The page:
|Title||Understanding the ECMWF winter surface temperature biases over Antarctica|
|Publication Type||Technical memorandum|
|Secondary Title||ECMWF Technical Memoranda|
|Authors||Dutra, E, Sandu, I, Balsamo, G, Beljaars, A, Vignon, E, Brun, E, Freville, H|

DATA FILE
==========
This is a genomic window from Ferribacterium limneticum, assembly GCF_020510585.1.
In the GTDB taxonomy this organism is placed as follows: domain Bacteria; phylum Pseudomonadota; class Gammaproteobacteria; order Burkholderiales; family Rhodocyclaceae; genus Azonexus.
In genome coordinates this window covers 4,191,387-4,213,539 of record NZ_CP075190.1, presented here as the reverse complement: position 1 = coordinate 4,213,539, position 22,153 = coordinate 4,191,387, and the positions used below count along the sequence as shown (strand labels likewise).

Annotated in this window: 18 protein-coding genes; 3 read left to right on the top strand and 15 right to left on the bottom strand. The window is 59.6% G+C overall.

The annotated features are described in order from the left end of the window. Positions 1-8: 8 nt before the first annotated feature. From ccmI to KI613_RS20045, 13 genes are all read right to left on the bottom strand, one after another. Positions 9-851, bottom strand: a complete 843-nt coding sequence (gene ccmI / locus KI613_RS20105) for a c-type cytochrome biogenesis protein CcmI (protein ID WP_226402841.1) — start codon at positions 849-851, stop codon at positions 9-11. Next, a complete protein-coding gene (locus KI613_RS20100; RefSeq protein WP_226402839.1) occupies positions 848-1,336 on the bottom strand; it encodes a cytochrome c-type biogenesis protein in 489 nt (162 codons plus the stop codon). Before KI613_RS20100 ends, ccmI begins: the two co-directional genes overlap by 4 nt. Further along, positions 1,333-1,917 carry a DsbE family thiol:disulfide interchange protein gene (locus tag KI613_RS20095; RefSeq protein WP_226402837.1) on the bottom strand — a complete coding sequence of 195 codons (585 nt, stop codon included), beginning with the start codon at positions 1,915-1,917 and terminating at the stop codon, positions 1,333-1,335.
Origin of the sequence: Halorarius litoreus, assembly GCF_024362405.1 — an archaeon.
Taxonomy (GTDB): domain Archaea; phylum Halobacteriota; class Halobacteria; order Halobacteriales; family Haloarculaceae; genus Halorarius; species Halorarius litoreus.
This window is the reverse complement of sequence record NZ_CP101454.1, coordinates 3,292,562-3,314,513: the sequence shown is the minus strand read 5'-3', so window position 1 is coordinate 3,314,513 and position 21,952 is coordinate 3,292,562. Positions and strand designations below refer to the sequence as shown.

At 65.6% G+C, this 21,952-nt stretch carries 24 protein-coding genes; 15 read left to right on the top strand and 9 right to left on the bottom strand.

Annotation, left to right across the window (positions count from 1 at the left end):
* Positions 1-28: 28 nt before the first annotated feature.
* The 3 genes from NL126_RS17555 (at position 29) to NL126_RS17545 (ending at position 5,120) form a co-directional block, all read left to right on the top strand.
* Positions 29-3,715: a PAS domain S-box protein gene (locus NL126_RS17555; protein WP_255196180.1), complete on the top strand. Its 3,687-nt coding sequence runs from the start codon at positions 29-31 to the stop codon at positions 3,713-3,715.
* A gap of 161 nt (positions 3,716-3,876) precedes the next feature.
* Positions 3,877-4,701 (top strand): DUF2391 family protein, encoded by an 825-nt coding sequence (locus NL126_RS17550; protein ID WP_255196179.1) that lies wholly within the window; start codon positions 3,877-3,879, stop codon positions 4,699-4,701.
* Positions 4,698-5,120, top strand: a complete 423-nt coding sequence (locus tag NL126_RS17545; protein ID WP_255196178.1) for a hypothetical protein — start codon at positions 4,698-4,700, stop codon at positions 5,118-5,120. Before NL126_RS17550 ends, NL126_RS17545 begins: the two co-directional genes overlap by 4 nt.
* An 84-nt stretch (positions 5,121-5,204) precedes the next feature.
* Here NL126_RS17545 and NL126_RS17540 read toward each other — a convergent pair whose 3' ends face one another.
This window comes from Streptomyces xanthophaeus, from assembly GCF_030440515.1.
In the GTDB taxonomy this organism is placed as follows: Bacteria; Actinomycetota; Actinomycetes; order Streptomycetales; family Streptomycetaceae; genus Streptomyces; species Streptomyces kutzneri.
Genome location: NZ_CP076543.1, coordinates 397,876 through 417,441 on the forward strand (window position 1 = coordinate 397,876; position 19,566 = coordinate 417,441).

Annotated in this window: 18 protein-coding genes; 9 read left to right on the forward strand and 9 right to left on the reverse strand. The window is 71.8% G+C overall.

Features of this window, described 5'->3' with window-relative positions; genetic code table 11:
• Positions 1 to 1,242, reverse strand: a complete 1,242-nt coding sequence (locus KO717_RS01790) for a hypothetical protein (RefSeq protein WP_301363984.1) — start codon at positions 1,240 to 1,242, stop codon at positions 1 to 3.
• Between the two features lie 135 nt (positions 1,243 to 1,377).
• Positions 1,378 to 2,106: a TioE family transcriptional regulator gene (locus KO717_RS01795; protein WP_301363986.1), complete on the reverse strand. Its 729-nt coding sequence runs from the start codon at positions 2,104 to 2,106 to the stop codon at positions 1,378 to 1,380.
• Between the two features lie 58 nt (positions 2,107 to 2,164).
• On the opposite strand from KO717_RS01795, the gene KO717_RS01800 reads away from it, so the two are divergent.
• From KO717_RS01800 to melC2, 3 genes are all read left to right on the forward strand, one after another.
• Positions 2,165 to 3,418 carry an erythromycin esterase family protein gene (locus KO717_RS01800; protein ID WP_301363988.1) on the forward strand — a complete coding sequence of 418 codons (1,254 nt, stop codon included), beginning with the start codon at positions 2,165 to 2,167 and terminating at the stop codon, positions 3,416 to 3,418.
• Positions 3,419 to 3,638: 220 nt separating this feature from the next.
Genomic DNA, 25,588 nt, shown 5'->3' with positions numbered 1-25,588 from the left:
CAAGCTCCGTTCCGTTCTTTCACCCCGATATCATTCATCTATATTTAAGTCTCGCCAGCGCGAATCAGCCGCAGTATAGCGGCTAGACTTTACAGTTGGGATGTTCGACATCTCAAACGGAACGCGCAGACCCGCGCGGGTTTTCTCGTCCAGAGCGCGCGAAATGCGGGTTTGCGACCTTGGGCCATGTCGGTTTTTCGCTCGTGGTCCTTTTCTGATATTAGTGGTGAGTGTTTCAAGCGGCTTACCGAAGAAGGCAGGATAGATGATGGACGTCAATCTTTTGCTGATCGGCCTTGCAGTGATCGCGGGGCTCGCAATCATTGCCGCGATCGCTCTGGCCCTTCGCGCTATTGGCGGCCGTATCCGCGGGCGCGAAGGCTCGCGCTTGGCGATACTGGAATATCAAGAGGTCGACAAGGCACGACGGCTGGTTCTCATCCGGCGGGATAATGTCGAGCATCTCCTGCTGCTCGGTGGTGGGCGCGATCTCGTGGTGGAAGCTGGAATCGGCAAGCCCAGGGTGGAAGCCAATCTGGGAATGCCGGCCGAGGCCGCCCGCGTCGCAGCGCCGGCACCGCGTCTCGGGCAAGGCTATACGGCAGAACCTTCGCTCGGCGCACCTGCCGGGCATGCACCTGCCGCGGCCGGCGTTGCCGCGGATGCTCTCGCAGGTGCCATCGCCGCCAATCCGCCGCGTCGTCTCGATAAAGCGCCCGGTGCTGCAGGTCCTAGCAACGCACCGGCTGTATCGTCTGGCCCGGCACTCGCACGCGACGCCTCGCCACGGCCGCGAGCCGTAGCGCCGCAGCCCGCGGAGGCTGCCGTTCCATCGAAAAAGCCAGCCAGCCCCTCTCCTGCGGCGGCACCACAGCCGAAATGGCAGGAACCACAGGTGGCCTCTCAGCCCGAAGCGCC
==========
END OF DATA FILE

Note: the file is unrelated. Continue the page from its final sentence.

In this study we evaluate several factors that could explain the warm bias of surface temperature, and to some extent 2-meters temperature, in the ECMWF model and ERA-Interim reanalysis over Antarctica during winter. The study is focused on the Polar night where the solar radiation and latent heat fluxes can be neglected. Four main changes, derived from the surface energy balance, were tested including (i) reduction of the snow thermal inertia, (ii) full decoupling of the skin layer from the surface; (iii) reduced roughness lengths and (iv) different stability functions for the transfer coefficients calculations in the surface layer. Different configurations were tested within the ECMWF Integrated Forecasts System (IFS) in short-range forecasts and in stand-alone surface-only simulations at South Pole station. It was found that the model underestimates strong radiative cooling events and this can be mainly associated with a too strong land-atmosphere coupling over glaciers. The reduction of the snow thermally active depth had a positive effect allowing the model to better represent those radiative cooling effects. The reduction of the roughness lengths and the different stability functions also result in further cooling in stand-alone mode, but their impact was not so pronounced in the coupled forecasts. In general, averaged over the Antarctic continent, the reduction of the snow thermal active depth leads to a cooling of 1 K. The reduction of the roughness lengths resulted in an additional cooling of about 1 K. Our results indicate that the representation of a fast time scale to the thermal exchanges between the atmosphere and the surface is beneficial, suggesting the potential of a multi-layer snow scheme.